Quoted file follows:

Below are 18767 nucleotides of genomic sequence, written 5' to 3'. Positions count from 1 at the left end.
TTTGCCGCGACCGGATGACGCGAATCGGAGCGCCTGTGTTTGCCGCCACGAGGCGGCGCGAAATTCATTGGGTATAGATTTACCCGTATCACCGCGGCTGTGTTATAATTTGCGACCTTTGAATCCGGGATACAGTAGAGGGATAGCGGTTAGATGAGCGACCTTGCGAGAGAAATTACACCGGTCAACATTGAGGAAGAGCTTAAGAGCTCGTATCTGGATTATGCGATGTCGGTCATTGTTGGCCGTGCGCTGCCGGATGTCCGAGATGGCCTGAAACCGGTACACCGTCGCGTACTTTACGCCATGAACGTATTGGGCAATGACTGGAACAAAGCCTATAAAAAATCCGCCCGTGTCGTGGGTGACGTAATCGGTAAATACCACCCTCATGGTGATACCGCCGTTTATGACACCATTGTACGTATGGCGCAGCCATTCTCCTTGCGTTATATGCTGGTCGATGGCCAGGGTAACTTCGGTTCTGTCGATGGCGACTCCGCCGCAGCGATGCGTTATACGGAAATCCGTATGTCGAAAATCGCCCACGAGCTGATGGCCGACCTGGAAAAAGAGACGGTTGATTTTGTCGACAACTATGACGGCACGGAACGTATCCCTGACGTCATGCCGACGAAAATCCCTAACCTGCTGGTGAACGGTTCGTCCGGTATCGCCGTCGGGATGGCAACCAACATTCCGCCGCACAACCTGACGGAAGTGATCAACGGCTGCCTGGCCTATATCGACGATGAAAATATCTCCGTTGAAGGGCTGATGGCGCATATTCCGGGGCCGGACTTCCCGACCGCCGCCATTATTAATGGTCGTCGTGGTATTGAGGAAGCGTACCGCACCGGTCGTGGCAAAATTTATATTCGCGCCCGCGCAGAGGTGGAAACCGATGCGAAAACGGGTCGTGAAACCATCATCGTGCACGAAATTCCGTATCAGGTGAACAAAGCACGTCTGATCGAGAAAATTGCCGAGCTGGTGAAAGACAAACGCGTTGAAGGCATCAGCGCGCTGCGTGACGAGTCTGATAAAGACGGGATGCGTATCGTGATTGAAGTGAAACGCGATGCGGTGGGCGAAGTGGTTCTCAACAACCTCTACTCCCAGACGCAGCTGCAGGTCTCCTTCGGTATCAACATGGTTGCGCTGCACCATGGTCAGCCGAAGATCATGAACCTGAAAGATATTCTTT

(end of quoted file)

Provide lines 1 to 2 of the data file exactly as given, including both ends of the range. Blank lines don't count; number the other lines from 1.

Below are 18767 nucleotides of genomic sequence, written 5' to 3'. Positions count from 1 at the left end.
TTTGCCGCGACCGGATGACGCGAATCGGAGCGCCTGTGTTTGCCGCCACGAGGCGGCGCGAAATTCATTGGGTATAGATTTACCCGTATCACCGCGGCTGTGTTATAATTTGCGACCTTTGAATCCGGGATACAGTAGAGGGATAGCGGTTAGATGAGCGACCTTGCGAGAGAAATTACACCGGTCAACATTGAGGAAGAGCTTAAGAGCTCGTATCTGGATTATGCGATGTCGGTCATTGTTGGCCGTGCGCTGCCGGATGTCCGAGATGGCCTGAAACCGGTACACCGTCGCGTACTTTACGCCATGAACGTATTGGGCAATGACTGGAACAAAGCCTATAAAAAATCCGCCCGTGTCGTGGGTGACGTAATCGGTAAATACCACCCTCATGGTGATACCGCCGTTTATGACACCATTGTACGTATGGCGCAGCCATTCTCCTTGCGTTATATGCTGGTCGATGGCCAGGGTAACTTCGGTTCTGTCGATGGCGACTCCGCCGCAGCGATGCGTTATACGGAAATCCGTATGTCGAAAATCGCCCACGAGCTGATGGCCGACCTGGAAAAAGAGACGGTTGATTTTGTCGACAACTATGACGGCACGGAACGTATCCCTGACGTCATGCCGACGAAAATCCCTAACCTGCTGGTGAACGGTTCGTCCGGTATCGCCGTCGGGATGGCAACCAACATTCCGCCGCACAACCTGACGGAAGTGATCAACGGCTGCCTGGCCTATATCGACGATGAAAATATCTCCGTTGAAGGGCTGATGGCGCATATTCCGGGGCCGGACTTCCCGACCGCCGCCATTATTAATGGTCGTCGTGGTATTGAGGAAGCGTACCGCACCGGTCGTGGCAAAATTTATATTCGCGCCCGCGCAGAGGTGGAAACCGATGCGAAAACGGGTCGTGAAACCATCATCGTGCACGAAATTCCGTATCAGGTGAACAAAGCACGTCTGATCGAGAAAATTGCCGAGCTGGTGAAAGACAAACGCGTTGAAGGCATCAGCGCGCTGCGTGACGAGTCTGATAAAGACGGGATGCGTATCGTGATTGAAGTGAAACGCGATGCGGTGGGCGAAGTGGTTCTCAACAACCTCTACTCCCAGACGCAGCTGCAGGTCTCCTTCGGTATCAACATGGTTGCGCTGCACCATGGTCAGCCGAAGATCATGAACCTGAAAGATATTCTTT